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1. To spend time with one for the sake of companionship, or in order to keep them from being lonely. In this usage, a noun or pronoun appears between "keep" and "company." Can you keep me company for a while? I've felt so cooped up without anyone to talk to. At the very least, Trish will have her dog to keep her company on the trip.
2. To associate (with). The people you keep company with reflect greatly on your character.
3. dated To court someone. Lord Nelson has been keeping company with a commoner, and the village is astir.
keep someone company
to sit or stay with someone, especially someone who is lonely. I kept my uncle company for a few hours. He was very grateful for someone to keep him company. He gets very lonely.
keep company(with someone)
1. Lit. to spend much time with someone; to associate with or consort with someone. Bill has been keeping company with Ann for three months. Bob has been keeping company with a tough-looking bunch of boys.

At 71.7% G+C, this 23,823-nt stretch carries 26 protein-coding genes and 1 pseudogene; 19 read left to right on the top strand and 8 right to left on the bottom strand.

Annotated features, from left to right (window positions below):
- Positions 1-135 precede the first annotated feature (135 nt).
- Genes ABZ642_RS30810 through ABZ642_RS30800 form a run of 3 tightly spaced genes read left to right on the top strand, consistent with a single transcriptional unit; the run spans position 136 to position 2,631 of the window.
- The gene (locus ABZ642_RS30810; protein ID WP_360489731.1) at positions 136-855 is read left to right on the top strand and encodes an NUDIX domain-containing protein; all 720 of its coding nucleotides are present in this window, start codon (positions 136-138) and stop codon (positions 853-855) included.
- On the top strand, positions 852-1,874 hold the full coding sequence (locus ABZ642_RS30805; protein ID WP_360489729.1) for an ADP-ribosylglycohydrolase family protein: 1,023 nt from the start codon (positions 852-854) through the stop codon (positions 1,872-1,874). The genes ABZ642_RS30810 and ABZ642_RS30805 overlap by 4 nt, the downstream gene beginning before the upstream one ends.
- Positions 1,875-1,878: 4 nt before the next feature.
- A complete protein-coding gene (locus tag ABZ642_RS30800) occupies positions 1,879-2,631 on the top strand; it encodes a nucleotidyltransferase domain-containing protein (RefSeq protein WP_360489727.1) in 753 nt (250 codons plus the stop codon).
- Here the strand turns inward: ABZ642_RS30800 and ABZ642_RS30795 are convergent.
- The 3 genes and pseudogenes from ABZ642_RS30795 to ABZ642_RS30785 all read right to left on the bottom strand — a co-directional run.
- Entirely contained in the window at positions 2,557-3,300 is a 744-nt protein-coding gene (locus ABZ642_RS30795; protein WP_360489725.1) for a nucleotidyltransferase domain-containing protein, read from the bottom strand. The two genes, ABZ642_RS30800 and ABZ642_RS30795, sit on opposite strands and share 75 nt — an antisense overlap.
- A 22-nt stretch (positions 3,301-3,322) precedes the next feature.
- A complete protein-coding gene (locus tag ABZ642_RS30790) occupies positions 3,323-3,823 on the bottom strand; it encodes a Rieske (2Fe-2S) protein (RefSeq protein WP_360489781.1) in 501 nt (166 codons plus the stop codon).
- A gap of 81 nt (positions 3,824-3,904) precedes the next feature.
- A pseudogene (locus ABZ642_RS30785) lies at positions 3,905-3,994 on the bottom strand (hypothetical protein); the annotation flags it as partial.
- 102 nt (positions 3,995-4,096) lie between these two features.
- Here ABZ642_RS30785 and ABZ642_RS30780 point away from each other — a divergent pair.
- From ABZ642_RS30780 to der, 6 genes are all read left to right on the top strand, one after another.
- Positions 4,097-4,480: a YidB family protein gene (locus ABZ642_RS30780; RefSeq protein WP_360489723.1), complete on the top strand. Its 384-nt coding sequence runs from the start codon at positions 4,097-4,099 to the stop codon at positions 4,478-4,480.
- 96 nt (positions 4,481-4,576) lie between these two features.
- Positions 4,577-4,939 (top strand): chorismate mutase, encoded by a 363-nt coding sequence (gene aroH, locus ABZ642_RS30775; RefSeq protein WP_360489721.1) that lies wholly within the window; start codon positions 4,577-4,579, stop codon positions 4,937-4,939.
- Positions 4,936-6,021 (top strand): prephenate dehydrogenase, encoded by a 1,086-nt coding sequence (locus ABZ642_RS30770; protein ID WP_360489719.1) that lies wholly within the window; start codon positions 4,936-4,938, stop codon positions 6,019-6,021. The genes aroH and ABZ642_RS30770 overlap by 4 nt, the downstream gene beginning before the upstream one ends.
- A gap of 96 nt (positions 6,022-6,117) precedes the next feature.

2. Fig. to be courting someone. Mary and Bill are keeping company. I heard that Joe is keeping company with Jim Brown's daughter.
1. Also, keep company with. Associate with; also, carry on a courtship. For example, He keeps company with a wild bunch, or Jack and Françoise kept company for two years before they married. [Mid-1500s]
2. keep someone company. Accompany or remain with someone, as in Mary kept Mother company while she shopped, or Do you want me to stay and keep you company? This term was originally put as bear someone company. [c. 1300]
keep somebody ˈcompanyspend time with somebody so that they are not alone: I’ve promised to keep my sister company while her husband is away.
keep (someone) company
To accompany or remain with.
1. To carry on a courtship: a couple who kept company but never married.
2. To socialize or associate: keeps company with some tough thugs.